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  • Sri Lanka court orders release of lawyer held for two years
    A Sri Lankan court has ordered the release on bail of a lawyer arrested over his alleged links to the 2019 Easter Sunday bombings and held for nearly two years on charges rights groups say lacked credible evidence. Hejaaz Hizbullah was arrested in April 2020 and accused of being linked to the attacks on churches and hotels that left 279 people dead. But after prosecutors failed to provide evidence of his involvement in the attacks, blamed on a local group, he was instead Read More...
  • Hejaaz Hizbullah leaves from remand custody
    Attorney-at-law Hejaaz Hizbullah today left from remand custody after fulfilling his bail conditions before Puttlalam High Court.

    He was incarcerated for 22 months for allegedly committing offences come under the Prevention of Terrorism Act.Last Monday (07), the Court of Appeal ordered to release Hizbullah on bail pursuant to a revision application filed on behalf him.Hizbullah was ordered to be released on a cash bail of Rs.100,000 with two sureties of Rs.500,000 by Puttlalam High Court Judge Kumari Abeyratne. He was further ordered to report to the DIG office of Puttalam Police Division every second and fourth Sunday of every month.An indictment under the Prevention of Terrorism Act and the International Covenant on Civil and Political Rights (ICCPR) Act has now been served on Hejaaz Hizbullah. According to the indictment, Hizbullah...
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  • හිජාස් ගෙදර යයි

    (නිමන්ති රණසිංහ සහ හිරාන් ප්‍රියංකර ජයසිංහ) ත්‍රස්තවාදය වැළැක්වීමේ පනත සහ සිවිල් හා දේශපාලන අයිතීන් පිළිබද ජාත්‍යන්තර සම්මුති පනත ප්‍රකාරව චෝදනා ලැබ වසර දෙකකට ආසන්න කාලයක් රක්ෂිත බන්ධනාගාර ගත කර සිටි නිතීඥ හිජාස් හිස්බුල්ලා මහතා අභියාචනාධිකරණ නියෝගය ප්‍රකාරව ඇප මත මුදාහැරීමට පුත්තලම මහාධිකරණය අද (09)...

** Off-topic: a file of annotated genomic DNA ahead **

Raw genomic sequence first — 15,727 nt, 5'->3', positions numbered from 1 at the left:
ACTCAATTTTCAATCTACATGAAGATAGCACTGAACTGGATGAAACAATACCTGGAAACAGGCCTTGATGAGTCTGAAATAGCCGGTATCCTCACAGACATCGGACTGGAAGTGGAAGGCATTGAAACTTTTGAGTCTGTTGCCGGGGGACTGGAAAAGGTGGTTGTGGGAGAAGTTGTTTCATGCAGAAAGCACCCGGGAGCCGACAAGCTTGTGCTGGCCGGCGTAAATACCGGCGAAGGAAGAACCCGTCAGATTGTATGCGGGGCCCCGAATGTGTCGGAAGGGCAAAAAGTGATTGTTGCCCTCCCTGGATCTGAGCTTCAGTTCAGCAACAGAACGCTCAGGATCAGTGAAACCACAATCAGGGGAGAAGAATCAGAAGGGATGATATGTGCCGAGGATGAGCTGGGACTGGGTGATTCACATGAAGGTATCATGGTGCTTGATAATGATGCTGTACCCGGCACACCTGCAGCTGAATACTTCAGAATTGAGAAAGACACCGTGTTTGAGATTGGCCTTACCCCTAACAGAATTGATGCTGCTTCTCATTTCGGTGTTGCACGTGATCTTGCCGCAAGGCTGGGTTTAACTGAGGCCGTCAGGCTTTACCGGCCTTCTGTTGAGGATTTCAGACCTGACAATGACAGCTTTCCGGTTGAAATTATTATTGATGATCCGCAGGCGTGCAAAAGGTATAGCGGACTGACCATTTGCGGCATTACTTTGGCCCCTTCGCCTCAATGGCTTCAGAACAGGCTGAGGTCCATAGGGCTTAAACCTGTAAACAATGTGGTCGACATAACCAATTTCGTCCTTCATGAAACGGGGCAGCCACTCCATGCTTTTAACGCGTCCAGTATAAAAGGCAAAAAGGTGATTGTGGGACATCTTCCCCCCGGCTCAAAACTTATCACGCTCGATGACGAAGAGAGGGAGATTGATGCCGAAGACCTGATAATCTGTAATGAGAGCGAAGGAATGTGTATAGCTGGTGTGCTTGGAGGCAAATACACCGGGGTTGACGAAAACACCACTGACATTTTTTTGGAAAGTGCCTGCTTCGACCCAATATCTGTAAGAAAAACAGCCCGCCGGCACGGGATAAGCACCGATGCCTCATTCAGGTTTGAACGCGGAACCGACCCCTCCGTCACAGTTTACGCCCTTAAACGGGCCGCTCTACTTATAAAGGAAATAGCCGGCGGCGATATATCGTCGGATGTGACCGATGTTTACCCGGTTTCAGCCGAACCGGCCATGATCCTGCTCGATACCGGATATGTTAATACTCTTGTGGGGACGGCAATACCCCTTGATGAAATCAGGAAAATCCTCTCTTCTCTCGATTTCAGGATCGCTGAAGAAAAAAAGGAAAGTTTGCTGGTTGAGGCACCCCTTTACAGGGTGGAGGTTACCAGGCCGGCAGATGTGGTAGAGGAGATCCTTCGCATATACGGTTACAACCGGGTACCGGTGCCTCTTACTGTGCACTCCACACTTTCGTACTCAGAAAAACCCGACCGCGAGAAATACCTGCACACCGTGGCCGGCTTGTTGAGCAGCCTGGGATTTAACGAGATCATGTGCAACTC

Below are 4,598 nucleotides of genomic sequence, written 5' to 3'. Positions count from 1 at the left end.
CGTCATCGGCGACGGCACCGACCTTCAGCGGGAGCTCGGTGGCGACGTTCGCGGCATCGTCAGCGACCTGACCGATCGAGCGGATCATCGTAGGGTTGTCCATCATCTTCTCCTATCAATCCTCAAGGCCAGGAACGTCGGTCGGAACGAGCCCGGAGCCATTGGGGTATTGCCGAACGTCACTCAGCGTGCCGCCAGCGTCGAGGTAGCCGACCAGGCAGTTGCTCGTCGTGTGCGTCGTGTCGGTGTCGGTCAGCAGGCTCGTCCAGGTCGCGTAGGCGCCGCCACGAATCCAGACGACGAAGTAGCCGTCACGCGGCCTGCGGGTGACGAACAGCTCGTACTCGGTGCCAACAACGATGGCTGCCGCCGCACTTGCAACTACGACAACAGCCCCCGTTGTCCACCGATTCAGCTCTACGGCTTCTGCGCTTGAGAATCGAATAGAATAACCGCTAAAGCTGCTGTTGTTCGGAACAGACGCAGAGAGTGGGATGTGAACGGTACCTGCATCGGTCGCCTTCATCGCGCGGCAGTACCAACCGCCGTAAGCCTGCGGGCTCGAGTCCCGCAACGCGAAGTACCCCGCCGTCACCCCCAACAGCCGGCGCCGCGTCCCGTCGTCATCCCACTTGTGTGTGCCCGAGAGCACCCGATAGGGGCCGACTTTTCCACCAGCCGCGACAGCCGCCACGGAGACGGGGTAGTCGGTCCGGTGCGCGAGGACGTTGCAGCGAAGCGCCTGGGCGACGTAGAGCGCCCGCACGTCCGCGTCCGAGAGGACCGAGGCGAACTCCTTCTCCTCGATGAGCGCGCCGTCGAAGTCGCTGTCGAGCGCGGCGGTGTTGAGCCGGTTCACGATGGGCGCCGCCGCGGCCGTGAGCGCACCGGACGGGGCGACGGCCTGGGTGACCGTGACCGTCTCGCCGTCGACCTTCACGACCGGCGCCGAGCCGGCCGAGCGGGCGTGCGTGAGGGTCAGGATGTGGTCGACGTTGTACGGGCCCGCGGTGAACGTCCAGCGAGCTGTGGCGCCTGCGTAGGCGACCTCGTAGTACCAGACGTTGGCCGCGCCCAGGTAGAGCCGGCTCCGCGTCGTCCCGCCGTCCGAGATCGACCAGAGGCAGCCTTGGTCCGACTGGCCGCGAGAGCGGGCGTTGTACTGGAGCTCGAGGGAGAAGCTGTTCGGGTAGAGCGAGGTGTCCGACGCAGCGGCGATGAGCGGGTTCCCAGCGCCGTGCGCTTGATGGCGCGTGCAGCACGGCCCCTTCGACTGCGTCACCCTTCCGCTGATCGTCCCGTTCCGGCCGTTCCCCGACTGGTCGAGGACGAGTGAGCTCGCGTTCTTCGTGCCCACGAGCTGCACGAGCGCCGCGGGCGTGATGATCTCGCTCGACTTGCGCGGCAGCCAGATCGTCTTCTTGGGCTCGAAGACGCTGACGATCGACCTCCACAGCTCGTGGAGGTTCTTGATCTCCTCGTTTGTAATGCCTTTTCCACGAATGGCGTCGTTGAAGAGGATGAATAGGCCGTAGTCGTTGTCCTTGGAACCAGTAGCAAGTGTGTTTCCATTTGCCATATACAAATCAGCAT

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  • Court of Appeal grants bail on Hejaaz Hizbullah
    The Court of Appeal today ordered to release Attorney-at-law Hejaaz Hizbullah on bail after nearly two years in detention and remand custody. Accordingly, the Court of Appeal directed the Puttalam High Court to release Hejaaz Hizbullah on bail with suitable bail conditions. The Court of Appeal two-judge-bench comprising Justice Menaka Wijesundera and Justice Neil Iddawala made this order taking into consideration a revision application filed on behalf of Hejaaz Hizbullah. The Attorney General did not raise objections to release Hizbullah on bail. On January 28, an application made by the defence requesting to release Attorney-at-law Hejaaz Hizbullah on bail was rejected by Puttalam High Court.   The High Court Judge Kumari Abeyrathne refused to grant bail citing that she has no jurisdiction to grant bail under the Prevention of Terrorism...
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  • Attorney at law Hejaaz Hizbullah granted bail
    Attorney-at-law Hejaaz Hizbullah has been granted bail by the Court of Appeal after being detained for over 20 months. Hizbullah was released on bail today after the Puttalam High Court judge refused to grant bail to him last month. Refusing bail, she claimed that it was not under her jurisdiction, despite the Attorney General having consented to grant bail. The judge further informed the defense to request bail from the Court of Appeal on the 9th of February 2022. The bail application had been filed at the Puttalam High Court after Hizbullah’s lawyer had agreed to a settlement with the other parties in the interest of his client. On 20th January, the Attorney General’s (AG) Department said it has no objections to releasing Hizbullah on bail subject to conditions. The AG’s Department informed the Court of Appeal that the bail...